CCNA 2 v6.0 Study Material – Chapter 5: Switch Configuration

Chapter 5 – Sections & Objectives

  • 5.1 Basic Switch Configuration
    • Configure initial settings on a Cisco switch.
    • Configure switch ports to meet network requirements.
  • 5.2 Switch Security: Management and Implementation
    • Configure the management virtual interface on a switch.
    • Configure the port security feature to restrict network access.

5.1 Basic Switch Configuration

5.1.1 Configure a Switch with Initial Settings

Switch Boot Sequence

  1. Power-on self test (POST).
  2. Run boot loader software.
  3. Boot loader performs low-level CPU initialization.
  4. Boot loader initializes the flash file system.
  5. Boot loader locates and loads a default IOS operating system software image into memory and passes control of the switch over to the IOS.

To find a suitable Cisco IOS image, the switch goes through the following steps:

  • Step 1. It attempts to automatically boot by using information in the BOOT environment variable.
  • Step 2. If this variable is not set, the switch performs a top-to-bottom search through the flash file system. It loads and executes the first executable file, if it can.
  • Step 3. The IOS software then initializes the interfaces using the Cisco IOS commands found in the configuration file and startup configuration, which is stored in NVRAM.

Note: The boot system command can be used to set the BOOT environment variable. Use the show boot command to see to what the current IOS boot file is set.






Recovering From a System Crash

  • The boot loader can also be used to manage the switch if the IOS cannot be loaded.
  • The boot loader can be accessed through a console connection by:
    • 1.Connecting a PC by console cable to the switch console port. Unplug the switch power cord.
    • 2.Reconnecting the power cord to the switch and press and hold the Mode button.
    • 3.The System LED turns briefly amber and then solid green. Release the Mode button.
  • The boot loader switch: prompt appears in the terminal emulation software on the PC.

Switch LED Indicators

  • Each port on Cisco Catalyst switches have status LED indicator lights.
  • By default, these LED lights reflect port activity, but they can also provide other information about the switch through the Mode button.
  • The following modes are available on Cisco Catalyst 2960 switches:
    • System LED
    • Redundant Power System (RPS) LED
    • Port Status LED
    • Port Duplex LED
    • Port Speed LED
    • Power over Ethernet (PoE) Mode LED


Preparing for Basic Switch Management

  • To remotely manage a Cisco switch, it must be configured to access the network.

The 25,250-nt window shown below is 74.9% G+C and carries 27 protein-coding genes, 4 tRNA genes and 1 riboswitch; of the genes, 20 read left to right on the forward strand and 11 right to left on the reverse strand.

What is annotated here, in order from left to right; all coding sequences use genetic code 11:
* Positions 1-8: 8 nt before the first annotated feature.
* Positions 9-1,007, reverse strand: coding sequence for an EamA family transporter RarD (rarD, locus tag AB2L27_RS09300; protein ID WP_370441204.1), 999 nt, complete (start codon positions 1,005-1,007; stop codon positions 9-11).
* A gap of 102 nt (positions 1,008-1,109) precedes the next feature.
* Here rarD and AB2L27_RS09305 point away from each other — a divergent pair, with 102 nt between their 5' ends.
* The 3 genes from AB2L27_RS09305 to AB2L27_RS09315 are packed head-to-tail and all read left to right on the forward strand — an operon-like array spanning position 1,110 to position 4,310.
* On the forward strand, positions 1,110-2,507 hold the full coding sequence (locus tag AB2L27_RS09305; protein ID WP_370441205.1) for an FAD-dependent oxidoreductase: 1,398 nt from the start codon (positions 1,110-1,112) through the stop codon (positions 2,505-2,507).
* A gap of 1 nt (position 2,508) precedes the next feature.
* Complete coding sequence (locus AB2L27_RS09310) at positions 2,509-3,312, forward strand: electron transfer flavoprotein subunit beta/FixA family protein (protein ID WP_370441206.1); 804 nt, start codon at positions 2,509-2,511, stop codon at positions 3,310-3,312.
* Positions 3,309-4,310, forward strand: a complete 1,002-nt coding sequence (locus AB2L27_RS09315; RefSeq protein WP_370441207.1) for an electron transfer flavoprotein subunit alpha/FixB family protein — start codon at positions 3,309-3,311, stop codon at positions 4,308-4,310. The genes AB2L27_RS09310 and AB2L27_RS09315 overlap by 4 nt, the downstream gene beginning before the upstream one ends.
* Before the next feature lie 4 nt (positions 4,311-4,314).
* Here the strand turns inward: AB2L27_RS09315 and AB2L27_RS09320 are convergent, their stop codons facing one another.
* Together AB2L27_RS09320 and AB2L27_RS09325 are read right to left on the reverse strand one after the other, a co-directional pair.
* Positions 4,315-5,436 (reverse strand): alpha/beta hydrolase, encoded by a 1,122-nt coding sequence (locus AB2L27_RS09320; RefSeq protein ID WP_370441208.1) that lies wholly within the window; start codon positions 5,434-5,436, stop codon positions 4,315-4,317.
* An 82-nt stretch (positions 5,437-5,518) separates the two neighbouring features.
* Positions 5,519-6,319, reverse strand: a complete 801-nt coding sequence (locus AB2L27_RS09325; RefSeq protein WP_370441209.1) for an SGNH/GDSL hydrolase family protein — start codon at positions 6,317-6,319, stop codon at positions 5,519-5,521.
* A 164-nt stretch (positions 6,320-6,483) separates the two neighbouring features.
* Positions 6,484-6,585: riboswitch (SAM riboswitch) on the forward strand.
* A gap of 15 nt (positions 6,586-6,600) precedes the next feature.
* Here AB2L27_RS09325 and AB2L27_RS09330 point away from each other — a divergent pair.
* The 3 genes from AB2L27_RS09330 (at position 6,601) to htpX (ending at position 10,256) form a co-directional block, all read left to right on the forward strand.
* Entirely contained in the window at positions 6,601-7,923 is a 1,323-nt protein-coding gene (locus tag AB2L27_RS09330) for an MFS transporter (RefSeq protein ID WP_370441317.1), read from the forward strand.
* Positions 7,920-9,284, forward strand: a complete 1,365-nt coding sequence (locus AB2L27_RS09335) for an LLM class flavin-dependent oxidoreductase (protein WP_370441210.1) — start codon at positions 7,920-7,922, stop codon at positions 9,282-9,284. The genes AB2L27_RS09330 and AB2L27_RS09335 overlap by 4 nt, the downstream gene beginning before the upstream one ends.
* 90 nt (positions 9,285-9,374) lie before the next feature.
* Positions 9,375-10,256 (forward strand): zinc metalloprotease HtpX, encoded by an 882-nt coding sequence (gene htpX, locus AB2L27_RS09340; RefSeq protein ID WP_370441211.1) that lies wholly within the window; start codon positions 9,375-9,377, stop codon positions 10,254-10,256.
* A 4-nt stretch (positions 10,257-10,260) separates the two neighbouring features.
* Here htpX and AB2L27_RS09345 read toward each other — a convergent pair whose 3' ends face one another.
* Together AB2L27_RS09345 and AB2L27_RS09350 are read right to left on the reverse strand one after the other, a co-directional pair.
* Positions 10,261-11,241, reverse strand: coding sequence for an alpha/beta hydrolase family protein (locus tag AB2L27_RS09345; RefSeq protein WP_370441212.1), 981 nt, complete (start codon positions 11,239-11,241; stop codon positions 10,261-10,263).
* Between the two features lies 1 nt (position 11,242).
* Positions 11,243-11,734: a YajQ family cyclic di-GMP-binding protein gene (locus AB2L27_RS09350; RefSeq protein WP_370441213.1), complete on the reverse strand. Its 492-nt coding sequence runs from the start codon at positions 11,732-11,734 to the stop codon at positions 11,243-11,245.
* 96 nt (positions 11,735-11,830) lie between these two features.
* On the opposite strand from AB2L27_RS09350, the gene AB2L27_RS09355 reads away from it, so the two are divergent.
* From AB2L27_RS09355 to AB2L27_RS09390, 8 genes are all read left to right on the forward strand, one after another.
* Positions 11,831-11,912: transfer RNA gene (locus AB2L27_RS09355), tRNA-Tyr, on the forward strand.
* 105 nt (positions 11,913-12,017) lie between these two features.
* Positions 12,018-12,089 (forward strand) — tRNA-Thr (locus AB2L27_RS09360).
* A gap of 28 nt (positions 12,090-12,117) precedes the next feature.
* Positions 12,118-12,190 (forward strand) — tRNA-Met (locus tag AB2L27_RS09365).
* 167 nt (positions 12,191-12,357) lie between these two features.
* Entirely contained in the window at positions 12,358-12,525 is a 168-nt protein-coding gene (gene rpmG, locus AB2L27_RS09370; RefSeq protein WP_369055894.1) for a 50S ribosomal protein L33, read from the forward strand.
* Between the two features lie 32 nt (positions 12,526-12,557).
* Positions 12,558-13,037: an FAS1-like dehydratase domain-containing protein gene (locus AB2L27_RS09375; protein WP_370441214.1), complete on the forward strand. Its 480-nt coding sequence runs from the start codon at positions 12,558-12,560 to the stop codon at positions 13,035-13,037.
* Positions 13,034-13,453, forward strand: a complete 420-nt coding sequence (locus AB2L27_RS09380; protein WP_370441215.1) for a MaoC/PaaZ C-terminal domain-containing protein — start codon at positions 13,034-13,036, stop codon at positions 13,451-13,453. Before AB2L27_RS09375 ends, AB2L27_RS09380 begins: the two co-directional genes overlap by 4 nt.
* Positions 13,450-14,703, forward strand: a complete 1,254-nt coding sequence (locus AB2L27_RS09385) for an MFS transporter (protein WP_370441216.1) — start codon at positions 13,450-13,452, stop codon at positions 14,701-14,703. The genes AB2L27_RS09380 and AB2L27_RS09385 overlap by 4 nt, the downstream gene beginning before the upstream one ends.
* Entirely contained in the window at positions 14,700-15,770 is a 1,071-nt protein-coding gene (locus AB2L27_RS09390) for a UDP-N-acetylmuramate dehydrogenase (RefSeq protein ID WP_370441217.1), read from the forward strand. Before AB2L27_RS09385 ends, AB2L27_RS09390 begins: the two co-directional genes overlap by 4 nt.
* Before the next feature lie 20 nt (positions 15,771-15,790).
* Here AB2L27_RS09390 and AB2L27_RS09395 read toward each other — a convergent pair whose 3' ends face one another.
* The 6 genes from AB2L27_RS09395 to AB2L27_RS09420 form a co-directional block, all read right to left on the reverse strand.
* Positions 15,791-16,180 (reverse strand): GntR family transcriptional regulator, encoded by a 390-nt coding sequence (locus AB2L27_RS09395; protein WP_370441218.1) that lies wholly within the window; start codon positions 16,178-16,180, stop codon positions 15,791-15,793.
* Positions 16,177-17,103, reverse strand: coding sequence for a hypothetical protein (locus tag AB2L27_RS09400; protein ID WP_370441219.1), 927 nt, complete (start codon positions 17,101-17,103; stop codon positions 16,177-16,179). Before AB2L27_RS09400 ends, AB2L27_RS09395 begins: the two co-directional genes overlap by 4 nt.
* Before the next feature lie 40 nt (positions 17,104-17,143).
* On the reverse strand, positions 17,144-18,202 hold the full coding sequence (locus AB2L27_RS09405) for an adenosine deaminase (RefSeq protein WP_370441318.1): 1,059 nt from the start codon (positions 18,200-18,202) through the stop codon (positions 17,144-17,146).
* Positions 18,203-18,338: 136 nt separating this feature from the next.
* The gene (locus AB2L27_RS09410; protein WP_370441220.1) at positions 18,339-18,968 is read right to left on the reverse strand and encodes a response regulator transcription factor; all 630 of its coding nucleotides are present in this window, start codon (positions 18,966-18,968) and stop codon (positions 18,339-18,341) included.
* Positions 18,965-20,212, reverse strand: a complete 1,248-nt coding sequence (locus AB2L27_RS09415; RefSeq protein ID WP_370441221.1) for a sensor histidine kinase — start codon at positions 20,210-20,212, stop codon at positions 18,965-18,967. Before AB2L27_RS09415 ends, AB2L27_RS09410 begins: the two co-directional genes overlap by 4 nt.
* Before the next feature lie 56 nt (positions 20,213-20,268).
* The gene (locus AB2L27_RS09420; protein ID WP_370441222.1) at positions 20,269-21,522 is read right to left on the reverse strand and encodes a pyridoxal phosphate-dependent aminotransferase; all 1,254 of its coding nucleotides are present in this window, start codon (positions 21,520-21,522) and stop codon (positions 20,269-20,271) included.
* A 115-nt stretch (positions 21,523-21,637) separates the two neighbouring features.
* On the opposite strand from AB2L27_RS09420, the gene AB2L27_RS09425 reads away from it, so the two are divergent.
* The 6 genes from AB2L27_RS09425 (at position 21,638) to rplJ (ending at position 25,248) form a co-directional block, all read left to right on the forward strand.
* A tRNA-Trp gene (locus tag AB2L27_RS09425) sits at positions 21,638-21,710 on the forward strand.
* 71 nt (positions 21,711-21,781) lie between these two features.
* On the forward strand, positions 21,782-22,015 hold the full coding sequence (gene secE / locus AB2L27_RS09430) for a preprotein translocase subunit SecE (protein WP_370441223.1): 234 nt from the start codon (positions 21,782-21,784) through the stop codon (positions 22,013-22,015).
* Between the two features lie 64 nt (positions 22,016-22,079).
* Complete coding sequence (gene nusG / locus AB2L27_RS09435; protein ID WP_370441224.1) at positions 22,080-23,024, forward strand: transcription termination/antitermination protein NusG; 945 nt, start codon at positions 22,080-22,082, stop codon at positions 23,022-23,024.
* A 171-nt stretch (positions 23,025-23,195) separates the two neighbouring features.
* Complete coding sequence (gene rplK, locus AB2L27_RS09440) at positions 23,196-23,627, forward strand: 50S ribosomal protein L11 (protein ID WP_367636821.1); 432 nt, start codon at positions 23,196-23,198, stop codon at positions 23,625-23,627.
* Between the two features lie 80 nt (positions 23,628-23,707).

• A console cable is used to connect a PC to the console port of a switch for configuration.
    • The IP information (address, subnet mask, gateway) is to be assigned to a switch virtual interface (SVI).
    • If managing the switch from a remote network, a default gateway must also be configured.
    • Although these IP settings allow remote management and remote access to the switch, they do not allow the switch to route Layer 3 packets.

Configuring Switch Management Access


5.1.2 Configure Switch Ports

Duplex Communication


Configure Switch Ports at the Physical Layer


  • Certain cable types (straight-through or crossover) were historically required when connecting devices.
  • The automatic medium-dependent interface crossover (auto-MDIX) feature eliminates this problem.
  • When auto-MDIX is enabled, the interface automatically detects and appropriately configures the connection.
  • When using auto-MDIX on an interface, the interface speed and duplex must be set to auto.


Verifying Switch Port Configuration


Network Access Layer Issue

Troubleshooting Network Access Layer Issues


5.2 Switch Security: Management and Implementation

5.2.1 Secure Remote Access

SSH Operation

  • Secure Shell (SSH) is a protocol that provides a secure (encrypted), command-line based connection to a remote device.
  • Because of strong encryption features, SSH should replace Telnet for management connections.
  • SSH uses TCP port 22, by default.
  • Telnet uses TCP port 23.
  • A version of the IOS software, including cryptographic (encrypted) features and capabilities, is required to enable SSH on Catalyst 2960 switches.

Configuring SSH

  1. Verify SHH Support – show ip ssh
  2. Configure the IP domain.
  3. Generate RSA key pairs.
  4. Configure user authentication.
  5. Configure the vty lines.
  6. Enable SSH version 2.


Verifying SSH


Secure Unused Ports


5.2.2 – Switch Port Security

Port Security: Operation

  • The MAC addresses of legitimate devices are allowed access, while other MAC addresses are denied.
  • Any additional attempts to connect by unknown MAC addresses generate a security violation.
  • Secure MAC addresses can be configured in a number of ways:
    • Static secure MAC addresses – manually configured and added to running configuration – switchport port-security mac-address mac-address
    • Dynamic secure MAC addresses – removed when switch restarts